Yemen has become a fertile breeding ground for extremist ideologies. This can lead to acts of violent extremism, especially when the youth faces hopelessness and desperation. The weak control of the state allows the influence of such organisations to spread. Both the Yemeni government and international organisations have achieved only very moderate success in creating effective strategies and programmes for preventing violent extremism (PVE).
On 14 December 2011, Women without Borders (WwB) hosted a roundtable discussion at the Austrian National Bank in Vienna with Yemeni experts Dr. Bilqis Jubari and Dr. Mohammed Al Maitami. Addressing the theme ‘Yemen: Economic and Social Challenges Ahead’, Dr. Al Maitami and Dr. Jubari lead an insightful and engaging discussion with a range of Austrian experts on the economic, social, and political challenges Yemen will face in the near term. Stabilising Yemen is crucial to regional and international security, as the country is located in a particularly volatile region. Innovative economic and development projects are urgently needed to ensure that progress towards democracy can be made. Moreover, the young women and men at the forefront of Yemen’s peaceful protests for change must be represented in the process of transition.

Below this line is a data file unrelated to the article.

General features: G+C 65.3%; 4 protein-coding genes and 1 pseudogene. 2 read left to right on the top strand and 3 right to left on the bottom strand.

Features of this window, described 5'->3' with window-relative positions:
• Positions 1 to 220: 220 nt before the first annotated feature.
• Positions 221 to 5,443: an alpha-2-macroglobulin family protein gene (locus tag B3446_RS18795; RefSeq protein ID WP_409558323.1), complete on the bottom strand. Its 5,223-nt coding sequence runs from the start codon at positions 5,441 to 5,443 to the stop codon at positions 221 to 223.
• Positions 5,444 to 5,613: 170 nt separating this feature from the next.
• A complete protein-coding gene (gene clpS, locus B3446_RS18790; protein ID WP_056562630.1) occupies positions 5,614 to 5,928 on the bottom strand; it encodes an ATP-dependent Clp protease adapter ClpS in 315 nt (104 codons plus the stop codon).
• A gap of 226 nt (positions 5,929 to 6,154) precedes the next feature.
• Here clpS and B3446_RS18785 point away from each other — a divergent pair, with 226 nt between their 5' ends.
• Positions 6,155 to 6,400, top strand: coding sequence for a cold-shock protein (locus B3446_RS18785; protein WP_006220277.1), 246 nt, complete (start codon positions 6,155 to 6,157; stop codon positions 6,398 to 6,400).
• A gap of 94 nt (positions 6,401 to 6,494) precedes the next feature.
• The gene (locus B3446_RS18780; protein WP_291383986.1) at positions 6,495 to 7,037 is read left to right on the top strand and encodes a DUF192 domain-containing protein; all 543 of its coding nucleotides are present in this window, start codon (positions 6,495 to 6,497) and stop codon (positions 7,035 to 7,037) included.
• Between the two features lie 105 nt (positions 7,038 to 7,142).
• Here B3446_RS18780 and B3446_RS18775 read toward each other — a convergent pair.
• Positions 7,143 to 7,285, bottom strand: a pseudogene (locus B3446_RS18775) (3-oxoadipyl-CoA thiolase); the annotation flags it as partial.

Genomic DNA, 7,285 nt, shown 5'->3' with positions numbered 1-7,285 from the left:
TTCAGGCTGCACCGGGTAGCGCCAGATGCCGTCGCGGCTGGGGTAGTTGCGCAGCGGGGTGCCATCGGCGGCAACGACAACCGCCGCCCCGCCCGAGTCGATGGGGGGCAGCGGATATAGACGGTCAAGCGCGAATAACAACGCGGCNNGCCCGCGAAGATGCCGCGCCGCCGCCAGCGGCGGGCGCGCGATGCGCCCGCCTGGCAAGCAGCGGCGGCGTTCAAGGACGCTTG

WwB provided strategic advice to Yemeni community stakeholders in the process of setting up the country’s first extremism prevention hotline. This pioneering ‘STOP Violence’ hotline—a part of WwB’s Sisters Against Violence Extremism (SAVE) network of projects—contributed to eroding the silence around the taboo topics of violent extremism, mental health, and gender-based violence. It initiated a discourse around difficult subjects while affording callers from all socio-economic backgrounds and parts of Yemen the opportunity to receive otherwise widely unavailable or inaccessible support.